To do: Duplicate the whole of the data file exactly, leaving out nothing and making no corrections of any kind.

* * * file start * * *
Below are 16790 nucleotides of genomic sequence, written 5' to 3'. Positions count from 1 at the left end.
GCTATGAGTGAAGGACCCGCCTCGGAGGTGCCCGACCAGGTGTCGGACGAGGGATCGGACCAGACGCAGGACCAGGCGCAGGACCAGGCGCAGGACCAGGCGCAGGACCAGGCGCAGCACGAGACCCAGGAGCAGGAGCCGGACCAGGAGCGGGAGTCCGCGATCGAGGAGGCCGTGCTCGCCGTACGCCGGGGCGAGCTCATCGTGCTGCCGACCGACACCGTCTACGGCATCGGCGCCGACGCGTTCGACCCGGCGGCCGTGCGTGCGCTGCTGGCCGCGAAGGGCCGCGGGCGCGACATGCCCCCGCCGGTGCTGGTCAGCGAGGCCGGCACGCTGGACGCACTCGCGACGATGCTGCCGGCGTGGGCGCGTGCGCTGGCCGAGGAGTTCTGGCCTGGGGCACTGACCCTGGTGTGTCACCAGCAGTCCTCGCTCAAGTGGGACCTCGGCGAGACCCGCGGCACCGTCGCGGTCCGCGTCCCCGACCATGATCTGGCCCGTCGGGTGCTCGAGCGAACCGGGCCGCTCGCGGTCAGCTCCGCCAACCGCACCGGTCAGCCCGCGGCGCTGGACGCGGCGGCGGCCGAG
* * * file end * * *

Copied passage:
Below are 16790 nucleotides of genomic sequence, written 5' to 3'. Positions count from 1 at the left end.
GCTATGAGTGAAGGACCCGCCTCGGAGGTGCCCGACCAGGTGTCGGACGAGGGATCGGACCAGACGCAGGACCAGGCGCAGGACCAGGCGCAGGACCAGGCGCAGGACCAGGCGCAGCACGAGACCCAGGAGCAGGAGCCGGACCAGGAGCGGGAGTCCGCGATCGAGGAGGCCGTGCTCGCCGTACGCCGGGGCGAGCTCATCGTGCTGCCGACCGACACCGTCTACGGCATCGGCGCCGACGCGTTCGACCCGGCGGCCGTGCGTGCGCTGCTGGCCGCGAAGGGCCGCGGGCGCGACATGCCCCCGCCGGTGCTGGTCAGCGAGGCCGGCACGCTGGACGCACTCGCGACGATGCTGCCGGCGTGGGCGCGTGCGCTGGCCGAGGAGTTCTGGCCTGGGGCACTGACCCTGGTGTGTCACCAGCAGTCCTCGCTCAAGTGGGACCTCGGCGAGACCCGCGGCACCGTCGCGGTCCGCGTCCCCGACCATGATCTGGCCCGTCGGGTGCTCGAGCGAACCGGGCCGCTCGCGGTCAGCTCCGCCAACCGCACCGGTCAGCCCGCGGCGCTGGACGCGGCGGCGGCCGAG